You’ve spent six long, excruciating years trying to extract joy from your tired relationship with IE8. That’s a lifetime of cache-clearing, vm-running despair you’ll never get back. March 19, 2015 was your six year anniversary, so we think it’s time to cut your losses and start seeing other browsers.
To put it in perspective, six years in internet time is something like 20 cat years, which makes Internet Explorer 8 very old indeed. Also, when IE8 came out, Susan Boyle was cool. Just sayin’.
(Now we put our serious face on)
For whatever reason, Internet Explorer 8 recently increased in browser share… which is a real kick in the pants for your garden-variety webhead. The sooner we all stop supporting it, the sooner we can collectively work on a more awesome interweb.
Join the intervention and stop supporting IE8. It’s time for an upgrade.
Bootstrap is a modular framework developed by Mark Otto and Jacob Thornton at Twitter as a framework to encourage consistency across internal tools. Before Bootstrap, various libraries were used for interface development, which led to inconsistencies and a high maintenance burden. According to Twitter developer Mark Otto, in face of those challenges:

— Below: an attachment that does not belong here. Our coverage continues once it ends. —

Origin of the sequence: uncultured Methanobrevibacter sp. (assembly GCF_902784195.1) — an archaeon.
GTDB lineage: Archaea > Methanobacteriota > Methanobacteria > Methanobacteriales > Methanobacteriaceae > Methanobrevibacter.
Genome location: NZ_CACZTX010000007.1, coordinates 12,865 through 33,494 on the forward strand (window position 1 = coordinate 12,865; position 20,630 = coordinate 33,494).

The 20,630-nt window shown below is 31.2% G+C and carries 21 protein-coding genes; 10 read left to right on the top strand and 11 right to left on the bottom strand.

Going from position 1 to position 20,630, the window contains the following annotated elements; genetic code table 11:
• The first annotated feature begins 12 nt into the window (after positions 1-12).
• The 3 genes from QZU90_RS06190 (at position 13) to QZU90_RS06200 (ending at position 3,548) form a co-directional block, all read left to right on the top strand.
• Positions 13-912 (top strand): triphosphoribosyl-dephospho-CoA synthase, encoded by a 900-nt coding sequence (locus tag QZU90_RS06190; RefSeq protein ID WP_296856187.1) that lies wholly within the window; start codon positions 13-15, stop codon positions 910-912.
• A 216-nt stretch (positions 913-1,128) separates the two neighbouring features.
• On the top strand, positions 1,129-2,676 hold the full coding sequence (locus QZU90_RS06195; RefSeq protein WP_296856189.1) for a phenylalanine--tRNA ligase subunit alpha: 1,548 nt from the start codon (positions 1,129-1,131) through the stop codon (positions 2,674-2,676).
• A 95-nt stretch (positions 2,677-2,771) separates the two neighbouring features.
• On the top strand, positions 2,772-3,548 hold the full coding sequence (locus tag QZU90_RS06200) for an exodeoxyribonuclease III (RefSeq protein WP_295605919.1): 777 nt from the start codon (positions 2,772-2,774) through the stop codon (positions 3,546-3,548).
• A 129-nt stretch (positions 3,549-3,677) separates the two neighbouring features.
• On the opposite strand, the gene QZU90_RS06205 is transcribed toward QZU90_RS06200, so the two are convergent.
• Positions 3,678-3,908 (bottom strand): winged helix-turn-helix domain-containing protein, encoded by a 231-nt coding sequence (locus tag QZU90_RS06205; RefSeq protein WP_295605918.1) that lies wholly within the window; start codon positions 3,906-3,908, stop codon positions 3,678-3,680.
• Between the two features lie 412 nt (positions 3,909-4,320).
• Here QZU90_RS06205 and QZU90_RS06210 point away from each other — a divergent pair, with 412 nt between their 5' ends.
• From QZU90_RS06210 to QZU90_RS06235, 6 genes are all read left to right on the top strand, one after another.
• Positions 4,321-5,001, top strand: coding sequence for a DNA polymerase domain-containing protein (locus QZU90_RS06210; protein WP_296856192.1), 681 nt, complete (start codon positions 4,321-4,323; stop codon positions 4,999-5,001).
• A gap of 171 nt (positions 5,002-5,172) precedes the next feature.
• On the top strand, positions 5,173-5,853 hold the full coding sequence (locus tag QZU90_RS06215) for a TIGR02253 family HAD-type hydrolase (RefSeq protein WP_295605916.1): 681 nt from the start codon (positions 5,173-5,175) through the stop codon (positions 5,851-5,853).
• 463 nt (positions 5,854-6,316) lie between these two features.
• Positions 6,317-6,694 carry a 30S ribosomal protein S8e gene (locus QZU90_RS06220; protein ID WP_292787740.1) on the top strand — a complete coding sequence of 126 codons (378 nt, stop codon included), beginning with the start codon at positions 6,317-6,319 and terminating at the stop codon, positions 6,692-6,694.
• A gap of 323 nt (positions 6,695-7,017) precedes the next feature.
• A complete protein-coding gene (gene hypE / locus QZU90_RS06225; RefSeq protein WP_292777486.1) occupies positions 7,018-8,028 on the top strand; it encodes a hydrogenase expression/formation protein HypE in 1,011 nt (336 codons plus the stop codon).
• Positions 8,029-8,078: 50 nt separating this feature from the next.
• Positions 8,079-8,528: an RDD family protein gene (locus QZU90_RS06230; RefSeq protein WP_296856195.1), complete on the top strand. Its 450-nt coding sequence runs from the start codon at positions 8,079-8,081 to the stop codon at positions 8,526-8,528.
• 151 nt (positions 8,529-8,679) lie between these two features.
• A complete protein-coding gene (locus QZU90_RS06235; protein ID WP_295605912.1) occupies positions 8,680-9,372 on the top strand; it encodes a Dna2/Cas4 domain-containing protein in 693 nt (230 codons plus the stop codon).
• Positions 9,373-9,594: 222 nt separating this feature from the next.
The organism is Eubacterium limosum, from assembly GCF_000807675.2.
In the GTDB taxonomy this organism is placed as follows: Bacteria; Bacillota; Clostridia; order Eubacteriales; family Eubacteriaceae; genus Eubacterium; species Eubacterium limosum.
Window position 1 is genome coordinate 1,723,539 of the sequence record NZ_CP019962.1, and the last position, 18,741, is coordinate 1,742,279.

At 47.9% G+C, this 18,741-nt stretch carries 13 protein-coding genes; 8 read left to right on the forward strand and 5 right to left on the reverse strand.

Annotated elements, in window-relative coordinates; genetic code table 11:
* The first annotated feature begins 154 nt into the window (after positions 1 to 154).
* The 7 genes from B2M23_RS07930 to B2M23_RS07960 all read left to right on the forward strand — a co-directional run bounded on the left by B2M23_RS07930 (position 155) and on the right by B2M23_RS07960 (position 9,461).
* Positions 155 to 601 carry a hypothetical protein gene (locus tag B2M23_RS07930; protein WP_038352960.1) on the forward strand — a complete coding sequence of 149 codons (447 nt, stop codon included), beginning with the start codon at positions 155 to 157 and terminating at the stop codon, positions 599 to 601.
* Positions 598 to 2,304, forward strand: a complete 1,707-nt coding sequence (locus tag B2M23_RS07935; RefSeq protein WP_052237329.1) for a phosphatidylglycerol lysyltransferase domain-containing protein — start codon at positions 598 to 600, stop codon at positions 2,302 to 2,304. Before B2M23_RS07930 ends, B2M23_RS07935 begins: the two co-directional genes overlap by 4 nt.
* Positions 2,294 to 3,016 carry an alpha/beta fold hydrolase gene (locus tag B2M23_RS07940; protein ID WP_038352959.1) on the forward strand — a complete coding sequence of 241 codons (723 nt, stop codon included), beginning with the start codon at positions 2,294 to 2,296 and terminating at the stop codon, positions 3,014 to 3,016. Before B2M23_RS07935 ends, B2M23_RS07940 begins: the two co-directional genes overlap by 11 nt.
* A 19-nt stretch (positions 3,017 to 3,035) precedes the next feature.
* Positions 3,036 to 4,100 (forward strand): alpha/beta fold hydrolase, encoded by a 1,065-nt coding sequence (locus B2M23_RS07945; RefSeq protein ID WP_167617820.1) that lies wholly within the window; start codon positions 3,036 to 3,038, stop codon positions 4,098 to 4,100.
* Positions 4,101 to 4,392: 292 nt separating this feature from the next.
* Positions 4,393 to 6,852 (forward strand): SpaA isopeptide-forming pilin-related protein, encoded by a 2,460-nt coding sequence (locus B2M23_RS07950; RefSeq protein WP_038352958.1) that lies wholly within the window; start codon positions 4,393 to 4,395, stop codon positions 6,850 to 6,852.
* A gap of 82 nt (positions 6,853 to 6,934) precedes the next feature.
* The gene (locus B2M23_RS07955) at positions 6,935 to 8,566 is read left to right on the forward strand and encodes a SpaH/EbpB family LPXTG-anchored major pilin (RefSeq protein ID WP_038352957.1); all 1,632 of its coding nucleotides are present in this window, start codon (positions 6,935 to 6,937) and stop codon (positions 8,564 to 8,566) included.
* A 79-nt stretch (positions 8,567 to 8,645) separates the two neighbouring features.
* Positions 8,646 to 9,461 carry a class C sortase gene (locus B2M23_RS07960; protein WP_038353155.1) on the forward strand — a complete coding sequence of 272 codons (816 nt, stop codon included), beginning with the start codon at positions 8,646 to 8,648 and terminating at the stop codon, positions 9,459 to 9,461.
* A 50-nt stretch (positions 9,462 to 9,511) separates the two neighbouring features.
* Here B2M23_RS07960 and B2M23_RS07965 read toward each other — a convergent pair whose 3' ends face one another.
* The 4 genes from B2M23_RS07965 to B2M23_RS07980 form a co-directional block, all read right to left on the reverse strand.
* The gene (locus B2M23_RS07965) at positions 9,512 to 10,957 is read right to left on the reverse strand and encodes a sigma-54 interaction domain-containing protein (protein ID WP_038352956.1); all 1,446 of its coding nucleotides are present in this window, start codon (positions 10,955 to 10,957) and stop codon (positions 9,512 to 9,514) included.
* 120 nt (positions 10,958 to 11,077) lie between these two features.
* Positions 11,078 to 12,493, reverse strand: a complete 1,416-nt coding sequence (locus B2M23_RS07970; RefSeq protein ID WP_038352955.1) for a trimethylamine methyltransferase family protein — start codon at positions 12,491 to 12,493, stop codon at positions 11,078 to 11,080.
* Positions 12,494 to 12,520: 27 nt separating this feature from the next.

- “…[A] super small group of developers and I got together to design and build a new internal tool and saw an opportunity to do something more. Through that process, we saw ourselves build something much more substantial than another internal tool. Months later, we ended up with an early version of Bootstrap as a way to document and share common design patterns and assets within the company.”
The first deployment under real conditions happened during Twitter’s first Hackweek.” Mark Otto showed some colleagues how to accelerate their projects development with the help of the toolkit. As a result, dozens of teams have moved to the framework.
So you may have been seeing this word “pwn” in articles regarding security and hacking and thought it was a typo and it should have read “own.” Well you’re partly correct. Pwn (pronounced “powned“) “is an leetspeak (elite speak) term meaning to appropriate or to conquer or gain ownership. In hacker-ese, it means to compromise or control, specifically another computer (server or PC), web site, gateway device or application.” See Wikipedia article.
The Urban Dictionary describes pwn as the following:
- 1. An act of dominating an opponent.
2. Great, ingenious; applied to methods and objects.